I can't say it came as a shock to see England lose the one-day international series 3-2 given their dismal recent record in 50-over cricket in India.
played well in the first game
but were then
heavily beaten in the next three.
Although they bounced back strongly
to win the final match,
we should not overlook the fact that it was a dead rubber played in conditions much more suited to England's strengths.
Despite the series loss, England can take some positives from the tour - the continued rise of Joe Root and the bowling of Steven Finn and James Tredwell among them - but there is still plenty of room for improvement in their overall one-day cricket.
With the New Zealand series fast approaching, and
the Champions Trophy
looming in the summer, I've picked out three key areas of concern.
Too many dots
One aspect of the game which is holding England back is the number of dot balls they allow the opposition to bowl. This was particularly noticeable against left-arm spinner Ravindra Jadeja, whose economy rate for the series of 3.49 runs per over was comfortably the best of any bowler on either side.
England's case for the defence
Best of luck to England's women as they embark on their World Cup campaign in India. The hardest thing for any team is to defend their trophy because the opposition will single you out as the team to beat but Charlotte Edwards's side are more than capable of doing just that. They have a set-up as professional as you will find anywhere in the world, and their desire and attention to detail mirrors that of the men's side.
Women's World Cup tournament guide
With the new fielding restrictions meaning more men inside the circle during non-powerplay overs, it is harder than ever to find gaps in the field and this was highlighted by the number of times the England middle order became bogged down, with the scoring rate almost grinding to a halt at times.
Just as every player needs to be able to put away the bad balls, they also need to develop methods of scoring off the good ones. The very best one-day players, such as Mahela Jayawardene and Hashim Amla, make sure that even defensive shots bring singles.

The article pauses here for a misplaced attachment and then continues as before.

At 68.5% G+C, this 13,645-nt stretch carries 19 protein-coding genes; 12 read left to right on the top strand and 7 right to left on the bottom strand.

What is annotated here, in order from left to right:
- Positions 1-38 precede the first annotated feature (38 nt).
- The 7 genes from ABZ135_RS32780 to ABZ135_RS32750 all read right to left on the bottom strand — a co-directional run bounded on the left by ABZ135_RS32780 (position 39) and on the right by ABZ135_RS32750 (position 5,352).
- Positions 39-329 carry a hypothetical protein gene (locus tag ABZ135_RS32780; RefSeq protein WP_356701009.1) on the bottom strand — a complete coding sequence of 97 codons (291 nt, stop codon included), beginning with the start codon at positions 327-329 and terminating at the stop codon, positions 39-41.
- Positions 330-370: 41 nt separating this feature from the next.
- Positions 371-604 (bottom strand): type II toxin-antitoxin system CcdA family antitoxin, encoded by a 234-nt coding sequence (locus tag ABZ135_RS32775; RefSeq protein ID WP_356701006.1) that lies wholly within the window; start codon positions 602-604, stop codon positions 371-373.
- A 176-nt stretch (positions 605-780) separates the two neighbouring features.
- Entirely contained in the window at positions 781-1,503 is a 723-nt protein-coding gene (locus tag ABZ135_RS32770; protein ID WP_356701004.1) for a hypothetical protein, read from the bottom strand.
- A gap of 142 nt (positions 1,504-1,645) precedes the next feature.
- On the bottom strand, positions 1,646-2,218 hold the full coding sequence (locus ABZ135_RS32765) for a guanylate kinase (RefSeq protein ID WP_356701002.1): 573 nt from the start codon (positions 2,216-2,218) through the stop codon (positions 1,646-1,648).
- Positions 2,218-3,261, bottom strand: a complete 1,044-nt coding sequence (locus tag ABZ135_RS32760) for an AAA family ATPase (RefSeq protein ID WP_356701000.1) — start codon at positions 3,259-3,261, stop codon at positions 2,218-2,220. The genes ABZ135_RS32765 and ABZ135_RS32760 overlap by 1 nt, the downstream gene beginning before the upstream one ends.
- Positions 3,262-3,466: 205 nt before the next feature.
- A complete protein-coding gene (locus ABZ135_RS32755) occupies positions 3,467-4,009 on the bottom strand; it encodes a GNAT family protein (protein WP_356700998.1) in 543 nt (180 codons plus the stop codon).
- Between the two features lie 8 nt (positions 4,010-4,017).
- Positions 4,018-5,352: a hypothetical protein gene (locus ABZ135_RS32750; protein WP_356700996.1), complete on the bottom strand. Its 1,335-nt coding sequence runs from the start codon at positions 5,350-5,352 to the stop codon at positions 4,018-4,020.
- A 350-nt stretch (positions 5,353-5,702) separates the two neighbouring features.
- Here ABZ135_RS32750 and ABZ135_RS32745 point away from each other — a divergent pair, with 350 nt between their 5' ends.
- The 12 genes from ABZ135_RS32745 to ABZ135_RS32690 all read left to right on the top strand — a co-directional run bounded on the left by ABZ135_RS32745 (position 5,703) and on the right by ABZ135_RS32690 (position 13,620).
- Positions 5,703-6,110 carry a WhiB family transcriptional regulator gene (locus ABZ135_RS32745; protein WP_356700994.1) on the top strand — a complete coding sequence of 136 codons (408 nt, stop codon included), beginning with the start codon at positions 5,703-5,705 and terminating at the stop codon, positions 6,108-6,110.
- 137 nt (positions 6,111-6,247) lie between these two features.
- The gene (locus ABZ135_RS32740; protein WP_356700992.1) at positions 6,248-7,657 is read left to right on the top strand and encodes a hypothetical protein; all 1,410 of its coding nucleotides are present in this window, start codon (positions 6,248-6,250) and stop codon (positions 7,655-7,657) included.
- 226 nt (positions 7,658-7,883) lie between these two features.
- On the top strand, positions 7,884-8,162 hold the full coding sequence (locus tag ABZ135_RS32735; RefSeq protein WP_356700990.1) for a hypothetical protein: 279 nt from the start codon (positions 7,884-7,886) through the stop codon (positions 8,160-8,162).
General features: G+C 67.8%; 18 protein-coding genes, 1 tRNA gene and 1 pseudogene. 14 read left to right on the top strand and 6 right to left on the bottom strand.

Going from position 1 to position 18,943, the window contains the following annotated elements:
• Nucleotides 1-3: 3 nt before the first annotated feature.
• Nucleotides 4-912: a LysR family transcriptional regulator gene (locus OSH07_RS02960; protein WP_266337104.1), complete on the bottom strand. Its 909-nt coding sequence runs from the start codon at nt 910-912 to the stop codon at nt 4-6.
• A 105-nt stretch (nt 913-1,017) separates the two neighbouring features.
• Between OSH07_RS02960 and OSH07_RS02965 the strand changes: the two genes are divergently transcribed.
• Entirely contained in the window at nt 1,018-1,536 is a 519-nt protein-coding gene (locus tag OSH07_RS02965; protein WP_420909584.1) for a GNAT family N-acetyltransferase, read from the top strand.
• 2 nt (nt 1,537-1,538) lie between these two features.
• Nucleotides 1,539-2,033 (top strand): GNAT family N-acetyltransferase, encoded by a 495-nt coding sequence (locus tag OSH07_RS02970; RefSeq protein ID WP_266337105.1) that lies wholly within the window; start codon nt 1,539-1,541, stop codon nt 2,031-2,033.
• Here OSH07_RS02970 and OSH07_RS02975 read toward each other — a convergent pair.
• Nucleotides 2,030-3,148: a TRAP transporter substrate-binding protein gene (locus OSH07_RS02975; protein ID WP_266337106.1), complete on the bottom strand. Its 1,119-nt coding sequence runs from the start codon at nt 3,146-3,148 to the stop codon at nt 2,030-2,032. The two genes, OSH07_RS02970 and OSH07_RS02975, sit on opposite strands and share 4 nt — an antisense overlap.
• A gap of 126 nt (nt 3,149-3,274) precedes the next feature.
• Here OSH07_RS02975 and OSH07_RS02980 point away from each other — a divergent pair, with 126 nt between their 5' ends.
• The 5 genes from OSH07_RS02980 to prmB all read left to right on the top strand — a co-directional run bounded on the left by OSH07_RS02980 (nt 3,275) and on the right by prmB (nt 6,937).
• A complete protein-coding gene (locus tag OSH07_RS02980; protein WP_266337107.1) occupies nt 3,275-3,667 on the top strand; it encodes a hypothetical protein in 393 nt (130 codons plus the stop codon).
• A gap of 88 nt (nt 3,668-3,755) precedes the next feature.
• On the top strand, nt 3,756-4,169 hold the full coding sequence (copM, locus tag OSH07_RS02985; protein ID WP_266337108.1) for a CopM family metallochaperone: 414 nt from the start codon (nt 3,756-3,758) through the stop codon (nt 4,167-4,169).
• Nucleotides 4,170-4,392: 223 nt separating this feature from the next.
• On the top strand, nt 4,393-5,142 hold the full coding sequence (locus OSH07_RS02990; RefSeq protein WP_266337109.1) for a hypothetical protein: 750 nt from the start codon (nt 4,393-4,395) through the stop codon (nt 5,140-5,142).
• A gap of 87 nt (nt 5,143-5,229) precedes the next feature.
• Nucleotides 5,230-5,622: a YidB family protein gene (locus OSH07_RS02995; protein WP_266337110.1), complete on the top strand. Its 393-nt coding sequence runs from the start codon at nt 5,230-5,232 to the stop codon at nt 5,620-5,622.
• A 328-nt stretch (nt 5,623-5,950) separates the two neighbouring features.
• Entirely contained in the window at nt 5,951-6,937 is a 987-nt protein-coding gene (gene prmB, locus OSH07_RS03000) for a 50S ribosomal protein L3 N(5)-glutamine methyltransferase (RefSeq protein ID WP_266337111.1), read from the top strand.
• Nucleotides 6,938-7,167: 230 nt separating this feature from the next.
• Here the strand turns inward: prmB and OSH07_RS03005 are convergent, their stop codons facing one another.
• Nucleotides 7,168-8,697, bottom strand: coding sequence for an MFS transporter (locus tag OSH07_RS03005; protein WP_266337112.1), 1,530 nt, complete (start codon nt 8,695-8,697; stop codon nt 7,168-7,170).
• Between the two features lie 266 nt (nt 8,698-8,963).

They have the ability to open and close the face of their bats to place the ball into the spaces so that even when their team is under the cosh the scoreboard keeps ticking over.
I don't expect this to change overnight, but if England can look to find a way of scoring runs off 12 more balls over the course of 50 overs, suddenly a total of 250 could become 265 or 270.
Often that margin can be the difference between winning and losing.
Once again, England's lack of an all-rounder was exposed in India. Circumstances and player availability does dictate but I'm not a fan of playing only four front-line bowlers and then relying on a mix of players to make up the remaining 10 overs of an innings. Ideally you need five players who are fully capable of bowling 10 overs in every match, and a sixth man who can step in if required.
India v England in numbers
Most runs in the series, by India's Suresh Raina
- 113 (not out):
Highest individual score of the series, by Ian Bell in Dharamsala
Most sixes, by home captain Mahendra Dhoni
Batting average of England's Joe Root in his maiden one-day series
Highest team total, by England in Rajkot
Lowest team total, by England in Ranchi
Most wickets in the series, by England's James Tredwell (average 18.18)
Joe Root did a decent job with the ball on the turning pitches in India, but is he really going to bowl eight to 10 overs on the less spin-friendly conditions of New Zealand, or at home in England where the Champions Trophy will be held?
To be a really top side in all conditions, England need to find someone who can bat at seven and bowl their full quota. At the moment it looks like
Chris Woakes will be given the chance to stake his claim in New Zealand in the absence of the injured Tim Bresnan,
but I see Rikki Clarke as another option for the summer.
Clarke has always had the talent, and since moving to Warwickshire his commitment and attitude have improved along with his performances. His inclusion in the Lions squad to tour Australia shows England are keen to take another look at him.
His batting and fielding are certainly good enough to get into the top seven and if he can fine-tune his bowling, he could just fit the bill.
I read the other day that since I hung up my gloves 10 years ago England have now fielded 10 different wicketkeepers in one-day internationals, which highlights what a problem area it has been for the side.
- Since Alec Stewart retired in 2003, 10 men have kept for England in ODIs - Chris Read, Geraint Jones, Matt Prior, Paul Nixon, Phil Mustard, Tim Ambrose, Steven Davies, Eoin Morgan, Craig Kieswetter and Jos Buttler
- Vikram Solanki, James Foster and Jonny Bairstow have kept for England in Twenty20 internationals but not ODIs
With Craig Kieswetter out of the picture for now, Jonny Bairstow and Jos Buttler will head to New Zealand ready to battle it out for what is a crucial position.
Both have shown flashes of their potential with the bat but are still learning their trade with the gloves and must continue to work hard on their keeping skills with coach Bruce French.
If it doesn't work out for Bairstow or Buttler, I hope the selectors have not forgotten about Matt Prior. The Sussex keeper may have failed to take his opportunities in the past and has not played an ODI since March 2011, but it may soon be time to give him another chance to transfer his brilliant Test form to the one-day arena.
Another man who should not be forgotten is Surrey's Steven Davies, who was harshly axed just before the last World Cup.